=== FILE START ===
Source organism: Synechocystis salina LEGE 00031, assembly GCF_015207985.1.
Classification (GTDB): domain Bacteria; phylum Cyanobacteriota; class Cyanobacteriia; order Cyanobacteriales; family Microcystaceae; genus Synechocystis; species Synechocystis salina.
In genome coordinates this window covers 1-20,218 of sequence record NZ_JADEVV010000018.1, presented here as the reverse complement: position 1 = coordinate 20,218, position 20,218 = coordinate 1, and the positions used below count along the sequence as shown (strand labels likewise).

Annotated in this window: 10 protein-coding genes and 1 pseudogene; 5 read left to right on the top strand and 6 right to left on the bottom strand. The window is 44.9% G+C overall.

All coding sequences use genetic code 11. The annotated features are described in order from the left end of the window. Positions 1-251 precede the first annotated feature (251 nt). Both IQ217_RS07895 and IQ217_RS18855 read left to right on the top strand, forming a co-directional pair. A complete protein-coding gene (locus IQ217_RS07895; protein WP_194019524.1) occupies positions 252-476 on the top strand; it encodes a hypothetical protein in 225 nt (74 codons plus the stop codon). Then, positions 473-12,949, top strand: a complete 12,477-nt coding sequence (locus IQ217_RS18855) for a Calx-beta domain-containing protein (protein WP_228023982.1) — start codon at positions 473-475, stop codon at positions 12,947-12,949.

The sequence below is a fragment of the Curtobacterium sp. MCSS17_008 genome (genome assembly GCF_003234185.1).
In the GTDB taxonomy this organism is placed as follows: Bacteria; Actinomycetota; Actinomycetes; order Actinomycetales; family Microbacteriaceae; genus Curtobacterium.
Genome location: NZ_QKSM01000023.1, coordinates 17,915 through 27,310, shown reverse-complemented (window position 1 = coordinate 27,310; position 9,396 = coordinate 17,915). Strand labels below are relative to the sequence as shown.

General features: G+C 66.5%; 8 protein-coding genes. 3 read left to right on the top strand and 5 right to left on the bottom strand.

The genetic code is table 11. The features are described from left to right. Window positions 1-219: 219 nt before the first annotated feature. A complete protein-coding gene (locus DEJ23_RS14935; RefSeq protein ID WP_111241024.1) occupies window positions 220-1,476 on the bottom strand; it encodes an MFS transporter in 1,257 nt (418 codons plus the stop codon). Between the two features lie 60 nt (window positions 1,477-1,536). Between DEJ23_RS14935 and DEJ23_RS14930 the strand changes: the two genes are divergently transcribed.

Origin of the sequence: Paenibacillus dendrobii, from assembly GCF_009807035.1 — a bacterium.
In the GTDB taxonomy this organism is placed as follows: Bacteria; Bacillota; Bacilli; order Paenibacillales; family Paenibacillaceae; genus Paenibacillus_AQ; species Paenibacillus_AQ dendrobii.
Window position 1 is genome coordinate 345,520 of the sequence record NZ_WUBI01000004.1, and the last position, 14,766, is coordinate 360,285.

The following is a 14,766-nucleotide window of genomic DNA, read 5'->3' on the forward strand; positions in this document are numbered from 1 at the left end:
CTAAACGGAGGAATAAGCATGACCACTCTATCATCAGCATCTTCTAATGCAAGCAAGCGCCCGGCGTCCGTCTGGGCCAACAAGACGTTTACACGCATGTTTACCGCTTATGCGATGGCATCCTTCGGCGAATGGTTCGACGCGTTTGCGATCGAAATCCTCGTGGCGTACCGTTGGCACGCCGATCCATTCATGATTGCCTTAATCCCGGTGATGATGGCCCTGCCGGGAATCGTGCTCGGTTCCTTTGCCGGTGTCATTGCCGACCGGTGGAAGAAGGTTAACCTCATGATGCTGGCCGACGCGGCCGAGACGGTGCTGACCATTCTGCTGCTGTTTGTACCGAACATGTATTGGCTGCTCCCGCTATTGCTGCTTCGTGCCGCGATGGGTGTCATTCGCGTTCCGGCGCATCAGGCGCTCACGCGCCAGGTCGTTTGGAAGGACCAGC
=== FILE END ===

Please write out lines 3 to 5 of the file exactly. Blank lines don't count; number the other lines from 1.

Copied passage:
In genome coordinates this window covers 1-20,218 of sequence record NZ_JADEVV010000018.1, presented here as the reverse complement: position 1 = coordinate 20,218, position 20,218 = coordinate 1, and the positions used below count along the sequence as shown (strand labels likewise).

Annotated in this window: 10 protein-coding genes and 1 pseudogene; 5 read left to right on the top strand and 6 right to left on the bottom strand. The window is 44.9% G+C overall.

All coding sequences use genetic code 11. The annotated features are described in order from the left end of the window. Positions 1-251 precede the first annotated feature (251 nt). Both IQ217_RS07895 and IQ217_RS18855 read left to right on the top strand, forming a co-directional pair. A complete protein-coding gene (locus IQ217_RS07895; protein WP_194019524.1) occupies positions 252-476 on the top strand; it encodes a hypothetical protein in 225 nt (74 codons plus the stop codon). Then, positions 473-12,949, top strand: a complete 12,477-nt coding sequence (locus IQ217_RS18855) for a Calx-beta domain-containing protein (protein WP_228023982.1) — start codon at positions 473-475, stop codon at positions 12,947-12,949.